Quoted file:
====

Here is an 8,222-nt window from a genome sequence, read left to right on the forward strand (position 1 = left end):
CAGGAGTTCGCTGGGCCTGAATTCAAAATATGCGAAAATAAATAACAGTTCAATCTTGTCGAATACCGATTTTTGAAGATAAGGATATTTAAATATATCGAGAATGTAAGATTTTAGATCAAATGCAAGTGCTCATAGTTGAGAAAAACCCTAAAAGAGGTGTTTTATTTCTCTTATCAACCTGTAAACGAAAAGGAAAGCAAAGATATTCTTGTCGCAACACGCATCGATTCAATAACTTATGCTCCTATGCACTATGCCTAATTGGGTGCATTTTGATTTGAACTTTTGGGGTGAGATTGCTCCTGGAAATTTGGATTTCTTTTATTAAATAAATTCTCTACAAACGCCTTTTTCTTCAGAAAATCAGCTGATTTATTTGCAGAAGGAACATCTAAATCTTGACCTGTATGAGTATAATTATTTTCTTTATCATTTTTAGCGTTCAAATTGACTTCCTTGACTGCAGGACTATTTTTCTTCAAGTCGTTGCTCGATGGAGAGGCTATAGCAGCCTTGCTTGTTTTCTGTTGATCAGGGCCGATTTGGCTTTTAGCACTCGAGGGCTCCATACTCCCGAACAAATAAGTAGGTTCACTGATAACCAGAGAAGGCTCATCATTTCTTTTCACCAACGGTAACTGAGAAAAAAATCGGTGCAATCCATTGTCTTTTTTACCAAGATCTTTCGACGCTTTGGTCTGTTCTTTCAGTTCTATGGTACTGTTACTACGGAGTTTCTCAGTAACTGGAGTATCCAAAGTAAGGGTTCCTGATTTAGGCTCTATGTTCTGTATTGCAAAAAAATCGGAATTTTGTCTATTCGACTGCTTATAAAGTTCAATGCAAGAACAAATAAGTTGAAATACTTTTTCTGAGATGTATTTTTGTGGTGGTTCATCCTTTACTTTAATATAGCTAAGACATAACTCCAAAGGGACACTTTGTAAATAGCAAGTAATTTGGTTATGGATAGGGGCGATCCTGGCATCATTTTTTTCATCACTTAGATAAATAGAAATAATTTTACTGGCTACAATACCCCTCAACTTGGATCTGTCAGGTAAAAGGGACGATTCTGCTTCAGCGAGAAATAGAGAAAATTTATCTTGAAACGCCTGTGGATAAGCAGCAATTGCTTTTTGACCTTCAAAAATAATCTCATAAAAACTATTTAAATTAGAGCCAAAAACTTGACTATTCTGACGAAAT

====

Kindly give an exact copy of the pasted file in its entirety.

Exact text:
Here is an 8,222-nt window from a genome sequence, read left to right on the forward strand (position 1 = left end):
CAGGAGTTCGCTGGGCCTGAATTCAAAATATGCGAAAATAAATAACAGTTCAATCTTGTCGAATACCGATTTTTGAAGATAAGGATATTTAAATATATCGAGAATGTAAGATTTTAGATCAAATGCAAGTGCTCATAGTTGAGAAAAACCCTAAAAGAGGTGTTTTATTTCTCTTATCAACCTGTAAACGAAAAGGAAAGCAAAGATATTCTTGTCGCAACACGCATCGATTCAATAACTTATGCTCCTATGCACTATGCCTAATTGGGTGCATTTTGATTTGAACTTTTGGGGTGAGATTGCTCCTGGAAATTTGGATTTCTTTTATTAAATAAATTCTCTACAAACGCCTTTTTCTTCAGAAAATCAGCTGATTTATTTGCAGAAGGAACATCTAAATCTTGACCTGTATGAGTATAATTATTTTCTTTATCATTTTTAGCGTTCAAATTGACTTCCTTGACTGCAGGACTATTTTTCTTCAAGTCGTTGCTCGATGGAGAGGCTATAGCAGCCTTGCTTGTTTTCTGTTGATCAGGGCCGATTTGGCTTTTAGCACTCGAGGGCTCCATACTCCCGAACAAATAAGTAGGTTCACTGATAACCAGAGAAGGCTCATCATTTCTTTTCACCAACGGTAACTGAGAAAAAAATCGGTGCAATCCATTGTCTTTTTTACCAAGATCTTTCGACGCTTTGGTCTGTTCTTTCAGTTCTATGGTACTGTTACTACGGAGTTTCTCAGTAACTGGAGTATCCAAAGTAAGGGTTCCTGATTTAGGCTCTATGTTCTGTATTGCAAAAAAATCGGAATTTTGTCTATTCGACTGCTTATAAAGTTCAATGCAAGAACAAATAAGTTGAAATACTTTTTCTGAGATGTATTTTTGTGGTGGTTCATCCTTTACTTTAATATAGCTAAGACATAACTCCAAAGGGACACTTTGTAAATAGCAAGTAATTTGGTTATGGATAGGGGCGATCCTGGCATCATTTTTTTCATCACTTAGATAAATAGAAATAATTTTACTGGCTACAATACCCCTCAACTTGGATCTGTCAGGTAAAAGGGACGATTCTGCTTCAGCGAGAAATAGAGAAAATTTATCTTGAAACGCCTGTGGATAAGCAGCAATTGCTTTTTGACCTTCAAAAATAATCTCATAAAAACTATTTAAATTAGAGCCAAAAACTTGACTATTCTGACGAAAT